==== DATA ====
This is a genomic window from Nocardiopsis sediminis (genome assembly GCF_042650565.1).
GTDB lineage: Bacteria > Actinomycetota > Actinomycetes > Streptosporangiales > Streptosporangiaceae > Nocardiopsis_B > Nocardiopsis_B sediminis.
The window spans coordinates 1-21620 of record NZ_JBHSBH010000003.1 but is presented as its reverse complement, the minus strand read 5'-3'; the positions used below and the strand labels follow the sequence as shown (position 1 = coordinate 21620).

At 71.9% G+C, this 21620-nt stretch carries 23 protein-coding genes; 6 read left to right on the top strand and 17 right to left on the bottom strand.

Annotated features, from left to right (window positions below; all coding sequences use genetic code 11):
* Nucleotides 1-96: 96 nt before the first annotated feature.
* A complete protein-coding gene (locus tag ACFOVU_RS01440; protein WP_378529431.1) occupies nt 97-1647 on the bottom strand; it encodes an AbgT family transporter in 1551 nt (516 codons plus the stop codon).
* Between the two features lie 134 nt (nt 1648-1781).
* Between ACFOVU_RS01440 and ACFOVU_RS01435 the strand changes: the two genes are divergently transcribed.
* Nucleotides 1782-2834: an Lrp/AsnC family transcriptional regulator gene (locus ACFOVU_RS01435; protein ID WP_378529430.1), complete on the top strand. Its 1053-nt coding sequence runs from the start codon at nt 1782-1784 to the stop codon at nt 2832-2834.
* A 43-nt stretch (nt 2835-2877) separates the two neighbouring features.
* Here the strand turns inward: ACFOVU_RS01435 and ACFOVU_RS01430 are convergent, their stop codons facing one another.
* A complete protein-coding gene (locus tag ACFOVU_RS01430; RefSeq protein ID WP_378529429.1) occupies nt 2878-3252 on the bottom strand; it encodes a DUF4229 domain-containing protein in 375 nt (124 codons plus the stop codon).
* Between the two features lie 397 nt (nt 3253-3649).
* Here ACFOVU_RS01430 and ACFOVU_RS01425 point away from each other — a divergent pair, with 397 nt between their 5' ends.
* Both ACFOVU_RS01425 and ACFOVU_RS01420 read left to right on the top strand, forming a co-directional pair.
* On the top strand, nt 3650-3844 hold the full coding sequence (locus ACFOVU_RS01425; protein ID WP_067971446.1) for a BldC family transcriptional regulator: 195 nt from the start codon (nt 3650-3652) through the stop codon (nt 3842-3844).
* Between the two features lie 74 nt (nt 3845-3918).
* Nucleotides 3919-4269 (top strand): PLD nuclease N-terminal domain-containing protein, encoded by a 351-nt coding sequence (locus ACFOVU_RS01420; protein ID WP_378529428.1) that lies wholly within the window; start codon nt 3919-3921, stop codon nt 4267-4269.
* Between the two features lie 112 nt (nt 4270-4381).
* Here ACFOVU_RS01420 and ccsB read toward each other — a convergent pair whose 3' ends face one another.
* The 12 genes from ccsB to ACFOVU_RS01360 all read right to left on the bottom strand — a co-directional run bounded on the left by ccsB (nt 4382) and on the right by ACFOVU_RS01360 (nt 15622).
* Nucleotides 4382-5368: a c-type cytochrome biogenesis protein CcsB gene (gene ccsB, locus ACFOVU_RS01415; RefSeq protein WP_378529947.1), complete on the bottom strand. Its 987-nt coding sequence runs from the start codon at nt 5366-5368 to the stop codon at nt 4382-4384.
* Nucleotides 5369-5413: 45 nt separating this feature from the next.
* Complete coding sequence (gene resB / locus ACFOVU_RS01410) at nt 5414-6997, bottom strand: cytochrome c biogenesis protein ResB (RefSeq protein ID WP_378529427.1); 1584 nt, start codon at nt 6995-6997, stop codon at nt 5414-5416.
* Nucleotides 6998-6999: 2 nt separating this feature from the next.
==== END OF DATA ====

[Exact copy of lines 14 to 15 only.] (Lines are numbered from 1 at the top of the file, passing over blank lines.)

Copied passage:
* Between the two features lie 397 nt (nt 3253-3649).
* Here ACFOVU_RS01430 and ACFOVU_RS01425 point away from each other — a divergent pair, with 397 nt between their 5' ends.